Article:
I’m not an expert on the topic, so I’m not going to give any more facts or theories. I just hope you’re as shocked as I am.

If you’re interested in helping, I’m sure there are plenty of associations in your town in which you can volunteer, and if you want to find out more there are numerous articles on the Internet.



Flash! Friday Vol 3 – 11: The Stalker

Slowly, silently, now the moon
Walks the night in her silver shoon;
This way, and that, she peers, and sees
Silver fruit upon silver trees;

Walter de la Mare (1873 – 1958 England)


Dark Side of the Moon, by NASA, Apollo 16. Licensed under Public Domain via Wikimedia Commons

The moon has fascinated both poets and scientists since the first human spotted it in the sky.We do not know for sure how the earth and the moon came into being, but there are two main theories proposed by the scientific community.


The first theory, called the ‘giant impact hypothesis’, which was developed by the Planetary Science Institute in the 1970s, claims that the Earth’s moon formed as the result of a colossal impact of a hypothetical planetary embryo, named Theia, with Earth, early in our Solar System’s history. More information on this theory.


The most recent theory, funded by the NASA Lunar Science Institute (NLSI), and published in 2012, proposes that the Earth and moon were both created together in a giant collision of two similar-sized bodies, which collided a second time forming an early Earth surrounded by a disk of material that combined to form the moon. More information on this theory.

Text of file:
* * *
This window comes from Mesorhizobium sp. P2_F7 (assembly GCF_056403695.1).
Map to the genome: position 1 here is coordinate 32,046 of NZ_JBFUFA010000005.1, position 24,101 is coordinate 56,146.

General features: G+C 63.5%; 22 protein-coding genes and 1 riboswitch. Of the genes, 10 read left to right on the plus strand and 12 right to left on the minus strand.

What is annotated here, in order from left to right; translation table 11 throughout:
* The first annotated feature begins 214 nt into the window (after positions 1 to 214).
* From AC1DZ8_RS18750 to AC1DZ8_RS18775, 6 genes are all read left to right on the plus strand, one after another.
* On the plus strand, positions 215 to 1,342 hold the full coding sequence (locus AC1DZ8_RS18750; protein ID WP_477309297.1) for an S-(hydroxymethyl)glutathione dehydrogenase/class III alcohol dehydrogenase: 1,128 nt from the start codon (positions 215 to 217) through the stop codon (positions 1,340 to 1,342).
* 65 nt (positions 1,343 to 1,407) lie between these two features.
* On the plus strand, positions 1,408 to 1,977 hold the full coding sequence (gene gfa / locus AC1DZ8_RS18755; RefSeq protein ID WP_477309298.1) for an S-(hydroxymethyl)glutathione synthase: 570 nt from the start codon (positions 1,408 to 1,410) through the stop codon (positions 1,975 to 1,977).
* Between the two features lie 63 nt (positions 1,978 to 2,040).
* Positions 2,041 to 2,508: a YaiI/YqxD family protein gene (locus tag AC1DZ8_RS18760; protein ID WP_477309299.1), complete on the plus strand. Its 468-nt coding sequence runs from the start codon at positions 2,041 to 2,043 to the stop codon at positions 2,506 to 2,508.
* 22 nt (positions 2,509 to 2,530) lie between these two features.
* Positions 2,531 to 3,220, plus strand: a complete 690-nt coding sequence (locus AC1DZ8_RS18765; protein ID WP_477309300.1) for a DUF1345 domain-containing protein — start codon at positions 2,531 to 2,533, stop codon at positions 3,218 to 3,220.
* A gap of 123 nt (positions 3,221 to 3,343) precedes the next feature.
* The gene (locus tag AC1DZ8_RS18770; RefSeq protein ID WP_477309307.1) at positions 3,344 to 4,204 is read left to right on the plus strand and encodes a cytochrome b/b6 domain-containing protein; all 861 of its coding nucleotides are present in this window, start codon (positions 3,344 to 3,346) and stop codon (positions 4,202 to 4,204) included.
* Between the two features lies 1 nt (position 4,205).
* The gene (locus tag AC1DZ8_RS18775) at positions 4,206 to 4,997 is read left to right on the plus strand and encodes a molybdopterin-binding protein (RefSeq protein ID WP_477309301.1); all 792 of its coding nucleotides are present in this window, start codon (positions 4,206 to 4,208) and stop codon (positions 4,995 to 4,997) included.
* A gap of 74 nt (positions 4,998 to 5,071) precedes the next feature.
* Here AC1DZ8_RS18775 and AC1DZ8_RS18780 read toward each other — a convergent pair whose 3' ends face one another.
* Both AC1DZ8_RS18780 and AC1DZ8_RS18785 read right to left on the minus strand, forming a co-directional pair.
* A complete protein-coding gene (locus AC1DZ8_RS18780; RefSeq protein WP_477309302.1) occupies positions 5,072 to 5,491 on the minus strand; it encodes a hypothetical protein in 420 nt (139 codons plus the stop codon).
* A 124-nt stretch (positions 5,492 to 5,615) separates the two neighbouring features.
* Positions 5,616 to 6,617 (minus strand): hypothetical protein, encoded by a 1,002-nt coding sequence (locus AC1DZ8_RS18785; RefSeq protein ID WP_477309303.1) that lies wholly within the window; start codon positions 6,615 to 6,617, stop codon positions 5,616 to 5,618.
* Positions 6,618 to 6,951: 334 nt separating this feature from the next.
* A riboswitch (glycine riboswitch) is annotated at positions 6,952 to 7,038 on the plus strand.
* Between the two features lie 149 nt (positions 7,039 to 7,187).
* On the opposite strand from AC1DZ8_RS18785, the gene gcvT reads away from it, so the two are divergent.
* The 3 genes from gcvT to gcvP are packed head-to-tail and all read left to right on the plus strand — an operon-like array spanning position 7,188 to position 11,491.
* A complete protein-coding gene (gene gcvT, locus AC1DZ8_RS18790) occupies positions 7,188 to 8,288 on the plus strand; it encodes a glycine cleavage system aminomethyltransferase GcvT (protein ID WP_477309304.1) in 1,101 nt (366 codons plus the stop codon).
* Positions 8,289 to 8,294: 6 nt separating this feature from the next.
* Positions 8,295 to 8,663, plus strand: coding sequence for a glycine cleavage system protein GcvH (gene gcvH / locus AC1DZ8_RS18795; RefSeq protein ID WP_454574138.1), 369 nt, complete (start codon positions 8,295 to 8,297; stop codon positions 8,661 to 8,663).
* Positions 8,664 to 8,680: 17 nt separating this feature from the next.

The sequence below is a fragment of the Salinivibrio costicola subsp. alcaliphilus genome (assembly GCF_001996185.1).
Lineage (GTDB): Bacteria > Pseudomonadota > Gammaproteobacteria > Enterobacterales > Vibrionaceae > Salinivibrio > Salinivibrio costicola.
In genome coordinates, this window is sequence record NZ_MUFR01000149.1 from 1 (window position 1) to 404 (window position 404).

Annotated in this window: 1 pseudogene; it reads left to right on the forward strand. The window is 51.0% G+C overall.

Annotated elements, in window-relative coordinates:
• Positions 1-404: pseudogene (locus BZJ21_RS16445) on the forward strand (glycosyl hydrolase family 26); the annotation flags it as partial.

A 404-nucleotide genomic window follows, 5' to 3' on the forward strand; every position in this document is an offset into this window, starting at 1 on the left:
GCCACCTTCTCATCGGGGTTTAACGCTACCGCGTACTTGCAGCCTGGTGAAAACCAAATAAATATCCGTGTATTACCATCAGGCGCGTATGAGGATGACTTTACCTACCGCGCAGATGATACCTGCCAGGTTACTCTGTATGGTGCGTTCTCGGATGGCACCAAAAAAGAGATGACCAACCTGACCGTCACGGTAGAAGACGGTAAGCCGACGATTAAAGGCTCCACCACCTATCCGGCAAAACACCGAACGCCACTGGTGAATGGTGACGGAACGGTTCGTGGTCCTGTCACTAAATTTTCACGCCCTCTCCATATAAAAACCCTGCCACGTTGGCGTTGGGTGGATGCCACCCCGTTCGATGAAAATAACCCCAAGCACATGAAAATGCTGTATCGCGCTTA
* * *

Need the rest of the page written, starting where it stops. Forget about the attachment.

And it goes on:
An artist’s concept shows a celestial body about the size of our moon slamming at great speed into a body the size of Mercury.

Image Credit: NASA/JPL-Caltech

In any case, both poets and scientists have acknowledge the intimate relationship between the Earth and our Moon, and are searching for ways of either explaining our fascination, or providing proof of our common origin and mutual dependency.


For last Friday’s Flash! Fiction contest, our prompts were the word moon and the following sculpture.


Liverpool — Hope Street. CC photo by Harshil Shah. Sculpture “A Case History” by John King.

The idea instantly came to my mind to combine the poetic symbolism of the moon and the scientific notion that both planets had a common origin.

In my flash fiction, the moon has become the lover who has been traumatically separated from his beloved. He cannot come close to her, but he can stalk her from a distance, because he still loves her and misses her, while he is patiently waiting for a longed for reunion.


The stalker


Let me watch over you.
I see you searching for my torch in the night, in wonder, in awe, perhaps even in fear.
Please don’t fear me. I’d never harm you.
You know I’ll always be there, faithful to you alone.
I can’t live with you, but neither can I live without you, so I have to stalk you.
You have understood and forgiven me.
I look forward to seeing your flashing eyes and hearing the murmur of your breathing.
Your beauty is stunning. I admire your patchwork dress and your flowing waves.
I love you.
I miss you.
I wish I were still with you, still part of you, as I used to be, as I was meant to be.
I cannot come to you yet, although you have visited me, on occasions.